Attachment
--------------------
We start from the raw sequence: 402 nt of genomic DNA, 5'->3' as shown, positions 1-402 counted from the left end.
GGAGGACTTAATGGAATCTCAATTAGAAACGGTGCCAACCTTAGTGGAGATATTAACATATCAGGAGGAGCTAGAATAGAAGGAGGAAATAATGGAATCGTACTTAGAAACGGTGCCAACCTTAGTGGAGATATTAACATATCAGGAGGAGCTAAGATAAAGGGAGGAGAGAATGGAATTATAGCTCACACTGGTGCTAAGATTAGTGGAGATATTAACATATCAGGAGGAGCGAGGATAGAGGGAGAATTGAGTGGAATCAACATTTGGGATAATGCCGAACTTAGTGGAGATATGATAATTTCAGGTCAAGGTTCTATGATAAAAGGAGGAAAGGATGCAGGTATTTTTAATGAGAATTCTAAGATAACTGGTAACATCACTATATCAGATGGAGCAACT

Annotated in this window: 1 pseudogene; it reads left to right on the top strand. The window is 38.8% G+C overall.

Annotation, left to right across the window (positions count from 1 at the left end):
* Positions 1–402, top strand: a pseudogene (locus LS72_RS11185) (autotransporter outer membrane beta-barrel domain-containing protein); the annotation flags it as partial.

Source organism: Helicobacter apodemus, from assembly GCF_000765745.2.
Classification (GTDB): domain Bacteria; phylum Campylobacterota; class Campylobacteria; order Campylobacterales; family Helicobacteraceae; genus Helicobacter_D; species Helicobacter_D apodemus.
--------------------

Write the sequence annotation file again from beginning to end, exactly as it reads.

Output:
We start from the raw sequence: 402 nt of genomic DNA, 5'->3' as shown, positions 1-402 counted from the left end.
GGAGGACTTAATGGAATCTCAATTAGAAACGGTGCCAACCTTAGTGGAGATATTAACATATCAGGAGGAGCTAGAATAGAAGGAGGAAATAATGGAATCGTACTTAGAAACGGTGCCAACCTTAGTGGAGATATTAACATATCAGGAGGAGCTAAGATAAAGGGAGGAGAGAATGGAATTATAGCTCACACTGGTGCTAAGATTAGTGGAGATATTAACATATCAGGAGGAGCGAGGATAGAGGGAGAATTGAGTGGAATCAACATTTGGGATAATGCCGAACTTAGTGGAGATATGATAATTTCAGGTCAAGGTTCTATGATAAAAGGAGGAAAGGATGCAGGTATTTTTAATGAGAATTCTAAGATAACTGGTAACATCACTATATCAGATGGAGCAACT

Annotated in this window: 1 pseudogene; it reads left to right on the top strand. The window is 38.8% G+C overall.

Annotation, left to right across the window (positions count from 1 at the left end):
* Positions 1–402, top strand: a pseudogene (locus LS72_RS11185) (autotransporter outer membrane beta-barrel domain-containing protein); the annotation flags it as partial.

Source organism: Helicobacter apodemus, from assembly GCF_000765745.2.
Classification (GTDB): domain Bacteria; phylum Campylobacterota; class Campylobacteria; order Campylobacterales; family Helicobacteraceae; genus Helicobacter_D; species Helicobacter_D apodemus.